Figure 3: A vertical assembly setup.

Figure 3: A vertical assembly setup.

The solution I determined, in association with the George Eastman House and the Corning Museum of Glass in Corning, New York, is an adaptation of a method created by Stephen Koob of the Corning Museum. It is the “vertical assembly” method, wherein the broken photograph on glass is assembled vertically, rather than horizontally. In this method, it is essential that the main shard is positioned perfectly aligned with gravity (Figure 3). Because glass is so brittle, it breaks very sharply. This results in a clean break, a shattering effect or a combination of the two. Vertical alignment ensures that the constant of gravity will pull the shards into position. This method of shard assembly is a completely new concept in photograph conservation.

There are many nuances to the repair of broken historic photographs on glass, and it takes a lot of experience and practice to master. If you have a broken photograph on glass it is best to contact the AGO conservation department for a referral to a conservator.

Curious about Conservation?
If you have a burning question about Conservation, leave a comment below. We’ll do our best to give you an answer in an upcoming Conservation Notes post.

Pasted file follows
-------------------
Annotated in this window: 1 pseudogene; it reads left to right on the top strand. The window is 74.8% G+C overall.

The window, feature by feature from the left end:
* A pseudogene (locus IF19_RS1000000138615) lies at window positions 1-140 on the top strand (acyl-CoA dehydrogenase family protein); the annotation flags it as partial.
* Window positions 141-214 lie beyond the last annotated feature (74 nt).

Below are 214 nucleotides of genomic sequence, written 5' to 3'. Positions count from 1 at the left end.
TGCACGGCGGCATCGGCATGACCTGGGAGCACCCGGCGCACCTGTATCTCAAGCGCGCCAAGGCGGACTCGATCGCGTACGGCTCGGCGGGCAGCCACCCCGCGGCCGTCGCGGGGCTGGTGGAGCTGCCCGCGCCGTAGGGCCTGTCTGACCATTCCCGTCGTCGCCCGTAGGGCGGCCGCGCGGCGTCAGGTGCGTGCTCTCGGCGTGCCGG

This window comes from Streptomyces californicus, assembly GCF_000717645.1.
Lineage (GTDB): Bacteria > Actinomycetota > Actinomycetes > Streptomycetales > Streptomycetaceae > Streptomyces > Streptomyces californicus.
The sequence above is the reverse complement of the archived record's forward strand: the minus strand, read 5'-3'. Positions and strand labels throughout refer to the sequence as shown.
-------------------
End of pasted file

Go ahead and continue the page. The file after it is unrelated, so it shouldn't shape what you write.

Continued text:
Signature Partner of the AGO’s Conservation Program

Take Our #KidstoWork Day: An exhibition of AGO careers

November 10th, 2014

By Brittany Reynolds, assistant, Recruitment, Training and Volunteer Programs

On Nov. 5, 2014, eight of our employees’ Grade 9 relatives joined us for the day and had the chance to see the variety of career opportunities here at the AGO.

The day kicked off with a tour of the Aimia | AGO Photography Prize 2014 Exhibition by project assistant Danielle St-Amour, where the students learned more about different styles of photography and the importance of the Prize at the AGO.

Then they met with marketing manager Angela Olano to discuss more about promoting AGO exhibitions, and they were tasked with creating a plan to advertise the AIMIA | AGO Photography Prize to their high school peers.

To end the morning, executive sous chef Renee Bellefeuille taught the students how to prepare profiteroles to make their very own chocolate éclairs. Students also had the chance to create their own menu that would include a starter and main course before their chocolate éclair dessert.

The afternoon’s activities included a vault tour by registrar Cindy Brouse and a tour of the conservation lab by sculpture and decorative arts conservator Lisa Ellis.

Last but certainly not least, the manager of our artist-in-residence and adult programs, Paola Poletto, spoke to students about the upcoming Jean-Michel Basquiat exhibition and the group brainstormed what types of youth programs would be appealing to students in their high schools.

Thank you to all who participated in the AGO’s Take Our Kids to Work Program! This year marked the 20th anniversary of the program, which was started by The Learning Partnership in 1994 and gives Grade 9 students a headstart on their future by helping them explore career options and connecting them directly with the world of work.

Search the hashtag #KidsToWork on Twitter and Instagram to see what happened at other workplaces this year.